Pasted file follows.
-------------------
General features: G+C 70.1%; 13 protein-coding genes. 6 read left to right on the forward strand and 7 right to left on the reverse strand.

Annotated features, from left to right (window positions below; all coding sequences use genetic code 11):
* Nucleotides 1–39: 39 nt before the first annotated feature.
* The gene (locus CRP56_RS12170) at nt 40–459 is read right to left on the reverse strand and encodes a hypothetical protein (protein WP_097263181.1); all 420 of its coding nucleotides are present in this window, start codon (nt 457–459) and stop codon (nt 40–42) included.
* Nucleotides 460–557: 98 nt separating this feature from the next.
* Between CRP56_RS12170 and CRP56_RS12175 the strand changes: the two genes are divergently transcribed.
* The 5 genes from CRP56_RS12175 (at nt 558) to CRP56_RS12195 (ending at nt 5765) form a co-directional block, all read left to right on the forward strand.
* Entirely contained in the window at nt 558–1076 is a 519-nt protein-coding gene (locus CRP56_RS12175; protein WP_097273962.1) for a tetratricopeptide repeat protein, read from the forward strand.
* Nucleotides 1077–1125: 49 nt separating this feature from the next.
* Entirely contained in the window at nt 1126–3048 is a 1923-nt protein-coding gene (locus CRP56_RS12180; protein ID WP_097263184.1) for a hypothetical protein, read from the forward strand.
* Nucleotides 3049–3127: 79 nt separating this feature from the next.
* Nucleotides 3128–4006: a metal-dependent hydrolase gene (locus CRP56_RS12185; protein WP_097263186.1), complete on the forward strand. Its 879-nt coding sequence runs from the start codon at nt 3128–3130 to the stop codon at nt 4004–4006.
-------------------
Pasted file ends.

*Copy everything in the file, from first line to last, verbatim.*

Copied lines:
General features: G+C 70.1%; 13 protein-coding genes. 6 read left to right on the forward strand and 7 right to left on the reverse strand.

Annotated features, from left to right (window positions below; all coding sequences use genetic code 11):
* Nucleotides 1–39: 39 nt before the first annotated feature.
* The gene (locus CRP56_RS12170) at nt 40–459 is read right to left on the reverse strand and encodes a hypothetical protein (protein WP_097263181.1); all 420 of its coding nucleotides are present in this window, start codon (nt 457–459) and stop codon (nt 40–42) included.
* Nucleotides 460–557: 98 nt separating this feature from the next.
* Between CRP56_RS12170 and CRP56_RS12175 the strand changes: the two genes are divergently transcribed.
* The 5 genes from CRP56_RS12175 (at nt 558) to CRP56_RS12195 (ending at nt 5765) form a co-directional block, all read left to right on the forward strand.
* Entirely contained in the window at nt 558–1076 is a 519-nt protein-coding gene (locus CRP56_RS12175; protein WP_097273962.1) for a tetratricopeptide repeat protein, read from the forward strand.
* Nucleotides 1077–1125: 49 nt separating this feature from the next.
* Entirely contained in the window at nt 1126–3048 is a 1923-nt protein-coding gene (locus CRP56_RS12180; protein ID WP_097263184.1) for a hypothetical protein, read from the forward strand.
* Nucleotides 3049–3127: 79 nt separating this feature from the next.
* Nucleotides 3128–4006: a metal-dependent hydrolase gene (locus CRP56_RS12185; protein WP_097263186.1), complete on the forward strand. Its 879-nt coding sequence runs from the start codon at nt 3128–3130 to the stop codon at nt 4004–4006.